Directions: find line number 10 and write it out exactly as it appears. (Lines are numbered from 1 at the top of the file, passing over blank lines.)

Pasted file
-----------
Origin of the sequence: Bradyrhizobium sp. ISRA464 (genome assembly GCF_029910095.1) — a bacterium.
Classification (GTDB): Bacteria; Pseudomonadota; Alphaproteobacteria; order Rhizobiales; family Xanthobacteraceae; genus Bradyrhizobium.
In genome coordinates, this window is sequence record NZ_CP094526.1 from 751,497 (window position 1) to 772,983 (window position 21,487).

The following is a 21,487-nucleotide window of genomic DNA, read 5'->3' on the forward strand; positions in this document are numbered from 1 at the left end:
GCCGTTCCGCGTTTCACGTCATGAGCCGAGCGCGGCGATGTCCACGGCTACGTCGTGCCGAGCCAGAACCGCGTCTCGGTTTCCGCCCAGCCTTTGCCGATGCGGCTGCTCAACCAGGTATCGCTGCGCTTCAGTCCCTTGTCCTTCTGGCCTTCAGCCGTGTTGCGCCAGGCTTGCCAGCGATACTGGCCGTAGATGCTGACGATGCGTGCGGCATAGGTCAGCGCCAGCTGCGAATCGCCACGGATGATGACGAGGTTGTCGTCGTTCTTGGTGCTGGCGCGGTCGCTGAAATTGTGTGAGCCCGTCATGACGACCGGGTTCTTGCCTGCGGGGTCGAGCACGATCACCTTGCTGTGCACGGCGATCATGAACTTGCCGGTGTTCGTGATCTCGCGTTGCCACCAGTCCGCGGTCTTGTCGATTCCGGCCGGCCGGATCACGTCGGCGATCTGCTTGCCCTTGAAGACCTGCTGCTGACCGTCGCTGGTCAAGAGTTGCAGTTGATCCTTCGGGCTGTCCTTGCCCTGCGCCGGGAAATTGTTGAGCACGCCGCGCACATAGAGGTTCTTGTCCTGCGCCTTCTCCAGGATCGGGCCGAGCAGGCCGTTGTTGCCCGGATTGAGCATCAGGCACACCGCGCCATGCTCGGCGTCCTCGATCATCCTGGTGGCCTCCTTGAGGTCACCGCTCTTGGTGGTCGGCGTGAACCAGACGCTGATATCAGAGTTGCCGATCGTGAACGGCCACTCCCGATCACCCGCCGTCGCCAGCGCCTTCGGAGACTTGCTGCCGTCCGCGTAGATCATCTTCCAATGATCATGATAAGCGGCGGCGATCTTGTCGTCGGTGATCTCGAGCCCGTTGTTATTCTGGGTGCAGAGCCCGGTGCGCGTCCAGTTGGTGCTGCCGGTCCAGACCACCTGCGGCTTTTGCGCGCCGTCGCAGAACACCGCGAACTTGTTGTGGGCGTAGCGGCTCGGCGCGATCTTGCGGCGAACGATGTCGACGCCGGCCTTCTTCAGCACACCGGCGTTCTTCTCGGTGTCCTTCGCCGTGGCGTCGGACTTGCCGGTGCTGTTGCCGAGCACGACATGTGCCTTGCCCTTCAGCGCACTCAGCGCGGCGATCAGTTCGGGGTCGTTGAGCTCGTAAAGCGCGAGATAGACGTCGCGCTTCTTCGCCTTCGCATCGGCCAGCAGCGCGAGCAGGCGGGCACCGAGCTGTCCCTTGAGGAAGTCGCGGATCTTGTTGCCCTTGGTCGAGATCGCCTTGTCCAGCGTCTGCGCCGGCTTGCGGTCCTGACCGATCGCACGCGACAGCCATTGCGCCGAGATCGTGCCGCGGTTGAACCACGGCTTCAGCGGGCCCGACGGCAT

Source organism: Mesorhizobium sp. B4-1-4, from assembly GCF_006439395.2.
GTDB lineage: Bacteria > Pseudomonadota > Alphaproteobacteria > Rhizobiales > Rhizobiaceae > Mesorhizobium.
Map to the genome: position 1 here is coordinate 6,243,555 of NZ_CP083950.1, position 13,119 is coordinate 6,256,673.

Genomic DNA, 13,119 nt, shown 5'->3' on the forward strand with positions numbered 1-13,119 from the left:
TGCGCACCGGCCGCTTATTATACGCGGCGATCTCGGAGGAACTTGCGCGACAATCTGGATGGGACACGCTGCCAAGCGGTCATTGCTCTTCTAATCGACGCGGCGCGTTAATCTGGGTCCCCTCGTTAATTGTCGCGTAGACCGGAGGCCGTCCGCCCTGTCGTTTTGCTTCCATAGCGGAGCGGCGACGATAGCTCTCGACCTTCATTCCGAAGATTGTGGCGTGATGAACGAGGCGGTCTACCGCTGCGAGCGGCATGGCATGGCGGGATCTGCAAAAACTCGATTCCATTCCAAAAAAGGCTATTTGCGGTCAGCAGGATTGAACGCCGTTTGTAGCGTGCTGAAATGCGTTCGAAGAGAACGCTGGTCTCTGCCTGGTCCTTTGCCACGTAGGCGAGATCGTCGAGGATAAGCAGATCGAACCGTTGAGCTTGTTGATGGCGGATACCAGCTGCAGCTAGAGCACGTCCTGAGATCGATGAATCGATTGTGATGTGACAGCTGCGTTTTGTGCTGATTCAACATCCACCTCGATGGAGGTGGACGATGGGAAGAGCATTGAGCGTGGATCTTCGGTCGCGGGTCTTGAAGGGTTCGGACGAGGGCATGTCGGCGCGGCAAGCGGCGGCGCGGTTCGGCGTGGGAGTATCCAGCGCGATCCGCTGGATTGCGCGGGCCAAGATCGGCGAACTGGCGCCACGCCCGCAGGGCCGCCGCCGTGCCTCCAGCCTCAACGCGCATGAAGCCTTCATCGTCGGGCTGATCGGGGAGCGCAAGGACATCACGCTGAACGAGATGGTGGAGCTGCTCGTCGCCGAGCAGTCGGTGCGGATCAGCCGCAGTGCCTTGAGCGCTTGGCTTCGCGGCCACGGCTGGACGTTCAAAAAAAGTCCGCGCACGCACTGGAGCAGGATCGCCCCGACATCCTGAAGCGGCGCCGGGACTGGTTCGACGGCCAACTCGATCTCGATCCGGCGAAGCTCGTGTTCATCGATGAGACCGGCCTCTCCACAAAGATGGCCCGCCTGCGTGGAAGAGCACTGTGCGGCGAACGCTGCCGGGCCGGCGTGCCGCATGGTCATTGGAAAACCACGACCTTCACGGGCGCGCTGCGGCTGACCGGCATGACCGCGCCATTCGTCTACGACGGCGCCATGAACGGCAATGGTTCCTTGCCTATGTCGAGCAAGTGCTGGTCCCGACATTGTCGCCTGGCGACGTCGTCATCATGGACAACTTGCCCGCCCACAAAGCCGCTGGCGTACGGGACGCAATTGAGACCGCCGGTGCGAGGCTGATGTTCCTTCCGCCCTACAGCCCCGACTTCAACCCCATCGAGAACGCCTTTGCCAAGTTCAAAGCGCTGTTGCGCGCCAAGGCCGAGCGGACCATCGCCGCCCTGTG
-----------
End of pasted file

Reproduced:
TGCGCACCGGCCGCTTATTATACGCGGCGATCTCGGAGGAACTTGCGCGACAATCTGGATGGGACACGCTGCCAAGCGGTCATTGCTCTTCTAATCGACGCGGCGCGTTAATCTGGGTCCCCTCGTTAATTGTCGCGTAGACCGGAGGCCGTCCGCCCTGTCGTTTTGCTTCCATAGCGGAGCGGCGACGATAGCTCTCGACCTTCATTCCGAAGATTGTGGCGTGATGAACGAGGCGGTCTACCGCTGCGAGCGGCATGGCATGGCGGGATCTGCAAAAACTCGATTCCATTCCAAAAAAGGCTATTTGCGGTCAGCAGGATTGAACGCCGTTTGTAGCGTGCTGAAATGCGTTCGAAGAGAACGCTGGTCTCTGCCTGGTCCTTTGCCACGTAGGCGAGATCGTCGAGGATAAGCAGATCGAACCGTTGAGCTTGTTGATGGCGGATACCAGCTGCAGCTAGAGCACGTCCTGAGATCGATGAATCGATTGTGATGTGACAGCTGCGTTTTGTGCTGATTCAACATCCACCTCGATGGAGGTGGACGATGGGAAGAGCATTGAGCGTGGATCTTCGGTCGCGGGTCTTGAAGGGTTCGGACGAGGGCATGTCGGCGCGGCAAGCGGCGGCGCGGTTCGGCGTGGGAGTATCCAGCGCGATCCGCTGGATTGCGCGGGCCAAGATCGGCGAACTGGCGCCACGCCCGCAGGGCCGCCGCCGTGCCTCCAGCCTCAACGCGCATGAAGCCTTCATCGTCGGGCTGATCGGGGAGCGCAAGGACATCACGCTGAACGAGATGGTGGAGCTGCTCGTCGCCGAGCAGTCGGTGCGGATCAGCCGCAGTGCCTTGAGCGCTTGGCTTCGCGGCCACGGCTGGACGTTCAAAAAAAGTCCGCGCACGCACTGGAGCAGGATCGCCCCGACATCCTGAAGCGGCGCCGGGACTGGTTCGACGGCCAACTCGATCTCGATCCGGCGAAGCTCGTGTTCATCGATGAGACCGGCCTCTCCACAAAGATGGCCCGCCTGCGTGGAAGAGCACTGTGCGGCGAACGCTGCCGGGCCGGCGTGCCGCATGGTCATTGGAAAACCACGACCTTCACGGGCGCGCTGCGGCTGACCGGCATGACCGCGCCATTCGTCTACGACGGCGCCATGAACGGCAATGGTTCCTTGCCTATGTCGAGCAAGTGCTGGTCCCGACATTGTCGCCTGGCGACGTCGTCATCATGGACAACTTGCCCGCCCACAAAGCCGCTGGCGTACGGGACGCAATTGAGACCGCCGGTGCGAGGCTGATGTTCCTTCCGCCCTACAGCCCCGACTTCAACCCCATCGAGAACGCCTTTGCCAAGTTCAAAGCGCTGTTGCGCGCCAAGGCCGAGCGGACCATCGCCGCCCTGTG